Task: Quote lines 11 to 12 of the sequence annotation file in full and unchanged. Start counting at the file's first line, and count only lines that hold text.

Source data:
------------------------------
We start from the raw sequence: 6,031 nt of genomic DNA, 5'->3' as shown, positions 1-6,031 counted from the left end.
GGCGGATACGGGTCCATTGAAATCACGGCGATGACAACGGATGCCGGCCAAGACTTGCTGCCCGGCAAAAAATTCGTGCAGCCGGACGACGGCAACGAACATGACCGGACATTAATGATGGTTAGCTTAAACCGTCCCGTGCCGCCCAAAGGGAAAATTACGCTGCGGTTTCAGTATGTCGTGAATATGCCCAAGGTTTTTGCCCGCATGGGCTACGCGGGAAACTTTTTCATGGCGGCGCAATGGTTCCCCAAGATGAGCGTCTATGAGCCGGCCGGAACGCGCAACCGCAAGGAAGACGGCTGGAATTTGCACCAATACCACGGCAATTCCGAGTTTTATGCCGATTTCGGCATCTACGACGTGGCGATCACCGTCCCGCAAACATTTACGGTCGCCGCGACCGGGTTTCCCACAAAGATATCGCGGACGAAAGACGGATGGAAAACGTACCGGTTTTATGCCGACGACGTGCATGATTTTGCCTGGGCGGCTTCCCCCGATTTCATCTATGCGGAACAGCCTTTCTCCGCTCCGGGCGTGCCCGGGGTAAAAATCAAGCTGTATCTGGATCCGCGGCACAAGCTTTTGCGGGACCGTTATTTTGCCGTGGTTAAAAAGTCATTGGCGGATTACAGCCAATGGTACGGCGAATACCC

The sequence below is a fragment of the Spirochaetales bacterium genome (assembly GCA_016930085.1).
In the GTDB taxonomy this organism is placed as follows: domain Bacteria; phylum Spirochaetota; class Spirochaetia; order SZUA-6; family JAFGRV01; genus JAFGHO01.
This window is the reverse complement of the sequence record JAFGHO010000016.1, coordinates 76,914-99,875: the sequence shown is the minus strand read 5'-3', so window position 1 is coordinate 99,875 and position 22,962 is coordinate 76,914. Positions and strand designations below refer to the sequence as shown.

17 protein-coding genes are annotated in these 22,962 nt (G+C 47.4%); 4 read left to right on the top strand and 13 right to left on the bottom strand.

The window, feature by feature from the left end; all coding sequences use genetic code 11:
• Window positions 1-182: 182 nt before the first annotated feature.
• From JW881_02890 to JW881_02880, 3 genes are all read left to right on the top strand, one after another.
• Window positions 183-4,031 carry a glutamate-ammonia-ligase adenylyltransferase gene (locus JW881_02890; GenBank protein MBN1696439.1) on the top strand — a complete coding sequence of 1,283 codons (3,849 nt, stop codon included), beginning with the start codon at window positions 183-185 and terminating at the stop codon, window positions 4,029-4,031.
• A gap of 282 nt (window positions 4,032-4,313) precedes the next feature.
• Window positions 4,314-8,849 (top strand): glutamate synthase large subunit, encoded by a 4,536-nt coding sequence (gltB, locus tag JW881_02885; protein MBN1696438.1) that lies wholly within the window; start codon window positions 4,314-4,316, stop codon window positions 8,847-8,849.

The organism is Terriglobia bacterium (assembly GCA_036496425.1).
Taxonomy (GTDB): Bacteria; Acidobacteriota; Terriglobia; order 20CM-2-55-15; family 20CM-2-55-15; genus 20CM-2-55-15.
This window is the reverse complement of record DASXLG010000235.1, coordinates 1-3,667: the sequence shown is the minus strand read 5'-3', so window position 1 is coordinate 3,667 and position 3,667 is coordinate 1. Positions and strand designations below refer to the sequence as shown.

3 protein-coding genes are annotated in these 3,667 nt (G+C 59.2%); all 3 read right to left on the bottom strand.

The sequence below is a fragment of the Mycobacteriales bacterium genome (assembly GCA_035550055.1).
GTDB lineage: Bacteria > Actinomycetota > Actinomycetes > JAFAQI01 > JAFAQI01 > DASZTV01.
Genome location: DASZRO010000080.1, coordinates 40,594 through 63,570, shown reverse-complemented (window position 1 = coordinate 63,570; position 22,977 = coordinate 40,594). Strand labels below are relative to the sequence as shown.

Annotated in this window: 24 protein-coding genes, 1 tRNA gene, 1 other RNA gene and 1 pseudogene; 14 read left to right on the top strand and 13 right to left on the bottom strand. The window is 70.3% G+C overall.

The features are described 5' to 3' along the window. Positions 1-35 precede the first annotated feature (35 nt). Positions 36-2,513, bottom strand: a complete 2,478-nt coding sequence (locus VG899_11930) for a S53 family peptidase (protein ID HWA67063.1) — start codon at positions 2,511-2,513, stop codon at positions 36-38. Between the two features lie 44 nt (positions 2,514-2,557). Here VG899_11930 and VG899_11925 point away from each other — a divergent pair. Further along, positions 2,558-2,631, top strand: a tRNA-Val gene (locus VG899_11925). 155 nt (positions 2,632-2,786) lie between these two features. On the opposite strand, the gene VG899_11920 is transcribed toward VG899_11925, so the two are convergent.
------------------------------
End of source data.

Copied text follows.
• A gap of 282 nt (window positions 4,032-4,313) precedes the next feature.
• Window positions 4,314-8,849 (top strand): glutamate synthase large subunit, encoded by a 4,536-nt coding sequence (gltB, locus tag JW881_02885; protein MBN1696438.1) that lies wholly within the window; start codon window positions 4,314-4,316, stop codon window positions 8,847-8,849.